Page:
Keep Your Composting Worms Warm in Winter: Low-Cost Methods

Straw is ideal to insulate composting worms in the winter

I started my worm bin in February when it was bought for me as a gift – the temperatures were -4 degrees Celsius. I researched frantically but a few worms died because my knowledge was limited. You’ll read various information about keeping composting worms warm in winter. What you do depends on which country you live in and which part of your own country, as temperatures vary. There are methods you can use to keep worms warm inside their worm bin, and keeping the bin insulated whether stored indoors or outdoors.

You’ll find a wealth of information on YouTube, including my playlist, The Worm Gang. My bin is the Ferme du Moutta, which is predominantly a wheel-stacking system. In 2024, I’ll start a worm bin using a plastic tub, making it more affordable during the current economic climate if you want to compost your food scraps. If your worm bin sits on the floor, it’s vital to provide ground insulation to prevent the cold from penetrating.

Do compost worms freeze in Winter?

Yes, worms can freeze in winter. So, how cold is too cold for composting worms?

Composting worm activity tends to slow down when temperatures drop below 10 degrees Celsius. Below 4 degrees Celsius, the cold can even be fatal for the worms. That’s why planning insulation for your bin before winter arrives is crucial—insulating the exterior and interior, or providing shelter.

As the temperature decreases, you’ll notice your worms moving slower. In mid-November 2023, my worms were still active even though the temperatures hadn’t consistently dropped. However, they’ll burrow deeper as it gets colder to find the warmest spots in the bin.

Worms don’t hibernate. And, composting worms cannot regulate their body temperature because they are cold-blooded. Decomposing food in the bin creates some warmth for them. But overall, it’s essential to limit your composting setup’s exposure to harsh weather conditions to keep your worms thriving and protect them from the cold.

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What types of worms are suitable for a compost bin?

Earthworms (garden worms) are not designed for worm bins because they cannot tolerate the conditions, so you’ll need to invest in specialised worms. Composting worms love decaying food and live happily amongst food waste and near to the top surface of the soil.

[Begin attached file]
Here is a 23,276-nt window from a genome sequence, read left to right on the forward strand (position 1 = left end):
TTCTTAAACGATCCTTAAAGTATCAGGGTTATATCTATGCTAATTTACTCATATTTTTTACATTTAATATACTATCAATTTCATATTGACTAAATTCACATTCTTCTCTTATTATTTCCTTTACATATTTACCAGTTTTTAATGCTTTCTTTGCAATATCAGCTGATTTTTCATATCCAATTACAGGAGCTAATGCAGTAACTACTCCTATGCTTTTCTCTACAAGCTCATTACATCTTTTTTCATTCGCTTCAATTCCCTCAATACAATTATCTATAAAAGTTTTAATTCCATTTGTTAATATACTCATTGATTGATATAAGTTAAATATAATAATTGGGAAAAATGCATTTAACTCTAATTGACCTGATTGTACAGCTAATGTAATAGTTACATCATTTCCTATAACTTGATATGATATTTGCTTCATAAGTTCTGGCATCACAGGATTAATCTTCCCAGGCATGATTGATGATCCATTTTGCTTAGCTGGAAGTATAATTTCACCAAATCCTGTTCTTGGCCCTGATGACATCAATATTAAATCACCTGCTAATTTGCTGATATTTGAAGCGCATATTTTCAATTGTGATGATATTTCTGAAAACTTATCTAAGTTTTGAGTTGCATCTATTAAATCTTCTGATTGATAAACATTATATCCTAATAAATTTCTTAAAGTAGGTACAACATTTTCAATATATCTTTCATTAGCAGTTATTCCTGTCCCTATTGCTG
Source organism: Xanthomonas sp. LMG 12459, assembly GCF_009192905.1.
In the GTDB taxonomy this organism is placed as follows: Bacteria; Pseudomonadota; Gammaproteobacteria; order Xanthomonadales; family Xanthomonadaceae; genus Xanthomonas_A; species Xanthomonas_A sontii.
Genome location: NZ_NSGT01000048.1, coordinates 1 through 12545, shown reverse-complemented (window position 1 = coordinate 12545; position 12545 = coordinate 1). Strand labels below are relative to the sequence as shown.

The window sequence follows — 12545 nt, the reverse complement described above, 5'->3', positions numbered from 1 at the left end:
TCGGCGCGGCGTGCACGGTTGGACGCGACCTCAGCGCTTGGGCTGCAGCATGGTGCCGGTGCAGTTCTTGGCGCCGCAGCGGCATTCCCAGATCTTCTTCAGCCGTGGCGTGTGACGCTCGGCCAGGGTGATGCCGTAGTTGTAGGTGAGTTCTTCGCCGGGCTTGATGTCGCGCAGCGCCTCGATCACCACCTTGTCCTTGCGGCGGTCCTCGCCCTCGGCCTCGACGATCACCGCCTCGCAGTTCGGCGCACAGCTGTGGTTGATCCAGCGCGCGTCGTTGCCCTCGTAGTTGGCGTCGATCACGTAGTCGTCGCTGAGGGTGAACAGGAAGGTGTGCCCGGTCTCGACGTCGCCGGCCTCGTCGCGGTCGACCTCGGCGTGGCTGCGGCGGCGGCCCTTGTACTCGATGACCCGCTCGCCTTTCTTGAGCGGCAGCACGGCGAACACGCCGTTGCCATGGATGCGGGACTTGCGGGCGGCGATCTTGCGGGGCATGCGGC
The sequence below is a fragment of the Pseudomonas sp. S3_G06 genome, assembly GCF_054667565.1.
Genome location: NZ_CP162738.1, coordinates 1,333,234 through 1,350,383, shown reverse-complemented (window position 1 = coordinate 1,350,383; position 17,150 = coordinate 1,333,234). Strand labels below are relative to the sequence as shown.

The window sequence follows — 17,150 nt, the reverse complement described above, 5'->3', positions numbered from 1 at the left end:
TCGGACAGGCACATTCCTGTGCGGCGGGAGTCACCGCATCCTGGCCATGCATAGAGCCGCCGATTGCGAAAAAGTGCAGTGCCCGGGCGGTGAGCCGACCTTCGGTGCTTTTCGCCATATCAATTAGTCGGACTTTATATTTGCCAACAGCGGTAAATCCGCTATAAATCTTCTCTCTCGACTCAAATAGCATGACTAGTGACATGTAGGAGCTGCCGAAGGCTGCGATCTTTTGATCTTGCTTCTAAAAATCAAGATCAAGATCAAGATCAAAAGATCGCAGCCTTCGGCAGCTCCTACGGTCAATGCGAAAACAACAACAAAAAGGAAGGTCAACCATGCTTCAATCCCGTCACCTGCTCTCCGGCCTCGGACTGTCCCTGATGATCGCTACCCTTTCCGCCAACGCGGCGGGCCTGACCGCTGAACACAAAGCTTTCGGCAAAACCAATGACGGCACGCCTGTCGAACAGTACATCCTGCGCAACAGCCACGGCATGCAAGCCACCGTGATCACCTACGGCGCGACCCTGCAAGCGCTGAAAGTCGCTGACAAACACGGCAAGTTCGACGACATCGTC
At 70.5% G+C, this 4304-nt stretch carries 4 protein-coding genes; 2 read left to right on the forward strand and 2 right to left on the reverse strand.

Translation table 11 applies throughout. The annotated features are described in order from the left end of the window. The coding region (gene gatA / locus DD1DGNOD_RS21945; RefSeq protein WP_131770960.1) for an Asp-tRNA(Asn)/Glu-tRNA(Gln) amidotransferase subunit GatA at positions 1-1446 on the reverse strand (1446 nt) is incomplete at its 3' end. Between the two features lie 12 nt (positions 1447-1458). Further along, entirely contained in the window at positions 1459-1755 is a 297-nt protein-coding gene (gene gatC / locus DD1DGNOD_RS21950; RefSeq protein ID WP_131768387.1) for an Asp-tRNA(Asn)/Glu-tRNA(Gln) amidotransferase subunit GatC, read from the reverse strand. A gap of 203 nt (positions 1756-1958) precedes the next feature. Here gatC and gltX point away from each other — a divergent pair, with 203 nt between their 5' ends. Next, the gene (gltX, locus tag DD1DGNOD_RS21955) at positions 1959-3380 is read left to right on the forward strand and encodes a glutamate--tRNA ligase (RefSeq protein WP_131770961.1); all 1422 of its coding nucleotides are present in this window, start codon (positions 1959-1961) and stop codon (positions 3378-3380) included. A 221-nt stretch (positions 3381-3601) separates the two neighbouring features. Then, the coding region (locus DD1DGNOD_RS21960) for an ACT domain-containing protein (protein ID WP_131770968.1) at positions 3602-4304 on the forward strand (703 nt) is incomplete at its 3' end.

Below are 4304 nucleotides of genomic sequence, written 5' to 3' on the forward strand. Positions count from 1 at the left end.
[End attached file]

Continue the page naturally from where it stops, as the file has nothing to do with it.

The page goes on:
My step-Dad bought me 500g composting worms from Vermicuilte Farm in France, which included three types. Unfortunately, it doesn’t name the breed, but below are two recommended types.

Red Tiger worms – known as the branding worm, manure worm or Red Wigglers. These worms are smaller than the European Nightcrawler. They can be identified as having stripes and red.

European Nightcrawler – these are recognisable as the largest worms with a reddish brown body combined with yellowy strips and cream tip. They can tolerate damper conditions and soil with acid but, do not take advantage and feed these worms scraps containing too much acidic content. Some composters feed worms citrus peel in small amounts, but I prefer not, too.

Adding a specialised lime mix every two weeks can stop acid content building up, stop a smelly bin, and keep a healthy wormery by balancing the pH level. I purchased a bag of lime from Wiggly Wigglers and can offer you £2.50 off your first order using my link.

Insulation techniques to keep your worms warm

Straw provides insulation for wormeries in the winter

My worm bin was active from February 2023. I lived along the coast in Yorkshire, where temperatures dropped to as low as -4 degrees Celsius. Most of my worms survived the chilly weather, but unfortunately, a couple of them tried to explore and ended up freezing on the cold ground after escaping the bin.

Storing your worm bin outdoor – I positioned my wormery snugly in a corner by the house for shelter. Our road led straight to the beach, making our garden a wind tunnel. It’s essential to place your bin in an area shielded by buildings, fences, or even a log shed to protect it from harsh bitter winds.

The Ferme Du Moutta has wheels on the base, so its base doesn’t touch the ground. If your bin doesn’t have this feature, you can elevate it on bricks, slabs, wood, or even packaging polystyrene in a sheltered part of your garden. This helps prevent it from sitting directly on the cold ground.